by Susan O’Dell Underwood
Love bears all things, believes all things, hopes all things, endures all things. (1 Corinthians 13: 7)
You think at first the birds
are loblolly pine cones thudding to the porch
after the night-before storm.
But they flutter, two black-capped chickadees,
their chase-in-flight broken by the window
you have only just now washed sky blue.
There is nothing to be done
but kneel down, like this, and bear witness.
Look into the black-eyed blink of suffering,
and coo your comfort at the beaks which cannot speak,
opening and shutting, necks straining at their ruin.
One chickadee on its plump side struggles
crooked, legs curled in anguish, digging
against its racing breast.
Its mate rests upright, blue beautiful claws splayed,
immobilized. You smooth its ebony crown,
even as your self sinks, thinking
that its dying will take all day.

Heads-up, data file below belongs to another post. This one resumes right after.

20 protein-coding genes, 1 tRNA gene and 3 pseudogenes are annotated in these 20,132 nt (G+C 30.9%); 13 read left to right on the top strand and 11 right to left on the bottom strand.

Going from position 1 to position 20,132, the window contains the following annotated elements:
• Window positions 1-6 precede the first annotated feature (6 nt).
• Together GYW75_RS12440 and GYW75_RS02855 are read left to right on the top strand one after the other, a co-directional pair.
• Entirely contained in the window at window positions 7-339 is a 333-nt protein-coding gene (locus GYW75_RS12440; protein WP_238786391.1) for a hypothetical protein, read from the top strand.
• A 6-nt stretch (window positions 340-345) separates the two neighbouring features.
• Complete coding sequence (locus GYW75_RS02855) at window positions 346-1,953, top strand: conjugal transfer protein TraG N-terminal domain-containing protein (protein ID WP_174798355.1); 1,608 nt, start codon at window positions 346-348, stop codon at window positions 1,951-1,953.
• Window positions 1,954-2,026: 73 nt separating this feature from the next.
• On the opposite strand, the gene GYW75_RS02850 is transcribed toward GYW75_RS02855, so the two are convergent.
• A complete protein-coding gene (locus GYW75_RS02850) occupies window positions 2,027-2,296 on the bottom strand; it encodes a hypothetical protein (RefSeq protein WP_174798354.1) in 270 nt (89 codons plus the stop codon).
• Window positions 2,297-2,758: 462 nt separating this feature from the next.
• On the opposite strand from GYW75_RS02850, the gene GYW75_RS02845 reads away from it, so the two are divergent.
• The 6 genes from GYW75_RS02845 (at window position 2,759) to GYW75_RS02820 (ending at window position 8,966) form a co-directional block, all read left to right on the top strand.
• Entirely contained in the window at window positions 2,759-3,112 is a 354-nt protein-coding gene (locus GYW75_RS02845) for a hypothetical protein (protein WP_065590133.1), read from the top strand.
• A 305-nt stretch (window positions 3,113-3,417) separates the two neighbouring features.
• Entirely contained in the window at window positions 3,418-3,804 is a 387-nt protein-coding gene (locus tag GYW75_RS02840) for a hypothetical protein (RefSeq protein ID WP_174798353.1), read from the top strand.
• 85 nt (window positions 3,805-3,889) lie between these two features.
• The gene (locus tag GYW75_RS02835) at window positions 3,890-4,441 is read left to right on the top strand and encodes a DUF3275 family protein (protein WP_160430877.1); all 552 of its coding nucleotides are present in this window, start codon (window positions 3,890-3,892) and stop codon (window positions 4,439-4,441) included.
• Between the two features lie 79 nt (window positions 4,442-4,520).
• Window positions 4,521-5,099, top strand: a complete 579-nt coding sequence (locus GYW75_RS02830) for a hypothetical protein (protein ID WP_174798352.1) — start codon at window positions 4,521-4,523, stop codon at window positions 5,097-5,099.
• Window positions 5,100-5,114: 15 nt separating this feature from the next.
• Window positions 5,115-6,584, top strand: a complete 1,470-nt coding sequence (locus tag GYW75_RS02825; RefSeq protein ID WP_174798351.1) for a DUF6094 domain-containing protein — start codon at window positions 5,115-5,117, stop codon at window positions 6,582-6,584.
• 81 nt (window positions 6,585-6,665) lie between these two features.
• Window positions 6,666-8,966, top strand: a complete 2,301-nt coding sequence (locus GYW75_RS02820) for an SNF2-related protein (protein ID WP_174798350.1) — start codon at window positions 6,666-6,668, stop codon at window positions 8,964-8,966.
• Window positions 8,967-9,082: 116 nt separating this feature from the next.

Only then the seeming worst-hurt bird leaps up and flies,
a ragged path, and only up
onto the window sill, but then the second, too.
They flicker in tandem onto the wavering hemlock branch
above, then out of your little life.
Isn’t it right that you walk away shaken, thinking
their revival could have gone another way?
It could have been you weren’t there to see
and never saw at all,
or, even seeing, gave up waiting for the answer.
SUSAN O’DELL UNDERWOOD directs the creative writing program at Carson-Newman University. She and her husband teach but devote as much time as possible to a small publishing company, Sapling Grove Press, which publishes the work of under-served artists, photographers, and writers in Appalachia. Besides two chapbooks (From and Love and Other Hungers), her poems are published in many journals and anthologies, including Oxford American, Crab Orchard Review, and most recently TQ14.
Photo: “Chickadee” by Marc Dominianni